SHTF blog – Modern Survival

Suppressor Alternatives – No Noise or $200 Stamp

Looking for an alternative to the suppressor? Trying to shoot quietly but don’t want to spend $200 and deal with the hassle of a federal stamp? This post is for you. by Steve Markwith, contributing writer and author of Survival Guns At the time of this writing, COVID-19 is running rampant. Beyond meager supplies of hand sanitizer and toilet paper, perhaps the cupboard is looking alarmingly bare. The neighbor’s cat could be safe for the time being, but those annoying backyard squirrels might have more appeal with each passing day.…

Getting Started with Reloading for SHTF

If there is one thing that the past 25 years have shown us, the firearms and ammunition market can be unpredictable. From so called “Assault Weapons” bans, to ammunition import bans and sanctions. Market panics can cause a run on firearms and ammunition and leave store shelves and internet suppliers empty. Wars or an overseas crisis can drastically impact firearms owners of arm of foreign calibers. by Zach Dunn, contributing author Being prepared for the ups and downs of the firearms and ammunition market is vital for those who have…

Scope Mounting the Prepper Marlin 336Y

Believe it or not, not every prepper or survivalist is totally enamored with the quintessential semi-auto rifle platform.  Though the AR-15s and AK-47s among other similar rifle types are highly touted as the ideal prepper weapon, some folks just don’t like them.  Well, not like them or don’t trust them or the cartridges in their chambers. by Dr. John J. Woods, a contributing author Many alternatives from these militaristic rifle forms exist and among the most popular is the classic Marlin 336 lever action rifle.  Mainly chambered for the also…

Suppressed Prepper Rifles

Ricky Bryant has not used a regular hunting rifle for years.  By regular he means a standard hunting rifle with a factory barrel.  Why?  Because Bryant of Clinton, Mississippi is owner and operator of BMS Machine short for Bryant’s Machine Shop on Highway 80 East in Clinton.  What Ricky probably does not realize is that his shop is making an excellent rifle for prepping and survival work.  Quiet, mean, and effective. By Dr. John J. Woods, a contributing author to SHTFblog Among all the many machined parts for multiple industrial…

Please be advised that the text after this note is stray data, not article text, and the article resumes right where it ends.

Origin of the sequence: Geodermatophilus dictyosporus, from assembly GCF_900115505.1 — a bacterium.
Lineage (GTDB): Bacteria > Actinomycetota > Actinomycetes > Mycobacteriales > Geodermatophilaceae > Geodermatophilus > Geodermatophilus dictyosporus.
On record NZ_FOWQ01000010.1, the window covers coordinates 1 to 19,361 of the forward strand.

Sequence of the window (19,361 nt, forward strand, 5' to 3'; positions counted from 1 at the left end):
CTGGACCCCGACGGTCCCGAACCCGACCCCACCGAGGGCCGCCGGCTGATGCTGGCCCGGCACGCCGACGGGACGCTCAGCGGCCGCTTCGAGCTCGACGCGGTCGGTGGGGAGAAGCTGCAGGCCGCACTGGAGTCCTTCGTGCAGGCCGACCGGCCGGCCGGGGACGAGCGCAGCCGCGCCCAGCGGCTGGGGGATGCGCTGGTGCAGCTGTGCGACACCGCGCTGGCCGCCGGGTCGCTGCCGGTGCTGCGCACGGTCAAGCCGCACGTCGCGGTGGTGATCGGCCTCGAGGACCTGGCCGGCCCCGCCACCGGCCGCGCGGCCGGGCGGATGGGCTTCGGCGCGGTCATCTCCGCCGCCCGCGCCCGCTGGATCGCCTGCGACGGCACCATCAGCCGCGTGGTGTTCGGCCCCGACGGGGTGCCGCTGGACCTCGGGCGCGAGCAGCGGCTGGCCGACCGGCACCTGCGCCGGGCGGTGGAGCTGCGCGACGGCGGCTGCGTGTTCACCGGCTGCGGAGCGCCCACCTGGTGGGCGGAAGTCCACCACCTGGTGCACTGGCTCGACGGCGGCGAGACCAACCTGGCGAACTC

SHTF Armorer: Magazine Maintenance – Part 2

So we know to try to keep any severe damage from happening to our precious magazines – that one’s a no-brainer.  But we also need to be aware that during normal use and training, magazines get dropped onto the ground, which is the natural habitat of mud, dirt, dust, snow, small bugs, standing and/or running water, and sand.  Also, carbon and powder fouling (especially from suppressed guns), lead, copper, and brass debris from the cartridges will become denizens of the magazine just through normal use. By Drew, a contributing writer…

SHTF Armorer: Magazine Maintenance – Part 1

The AR-15.  AK-47.  M1A.  Glock 17.  SIG Sauer P226.  Colt 1911.  S&W M&P.  CZ-75.  Beretta 92.  Ruger 10/22.  H&K MP5.  Walther P22.  All of these firearms each have an army of diehard pundits in the firearms world.  You probably have at least one of them incorporated in your SHTF plans.  It’s possible your very life and chances of survival will depend on one of these some day.  However, they all have a common weakness, a vulnerability that can reduce these fine pieces of weaponry to single-shot, barely useful clubs: the…

Bug Out Gun Lights: Part 1

Mounting a light on a weapon, whether long gun or handgun, is a necessary option for every bug in and bug out scenario.  The light is not just for discriminating among potential targets, but also to light the escape route, to light the impromptu medical theater, and to signal others as needed.  I can easily imagine that more than a few muskets were raised in the presence of nothing more than candle or lamp light. By Doc Montana, a contributing author But gunfighting with a left hand full of lamp…

Shooting Cut Shotgun Shells

Bull Busters, Buck Busters, Poor Man’s Slug, Ringers. No matter the nomenclature utilized, all these colloquialisms refer to a method of shotgun shell transformation we’re going to call “cut shotgun shells.” These are shotgun shells which have been cut around the circumference of the outer hull. When these sliced shells are fired, they turn the shotgun shell itself (typically filled with birdshot) into a de facto “slug.” A neat idea, yes; but why would someone do this? by Drew, a contributing writer Why People Cut Shotgun Shells The concept of the…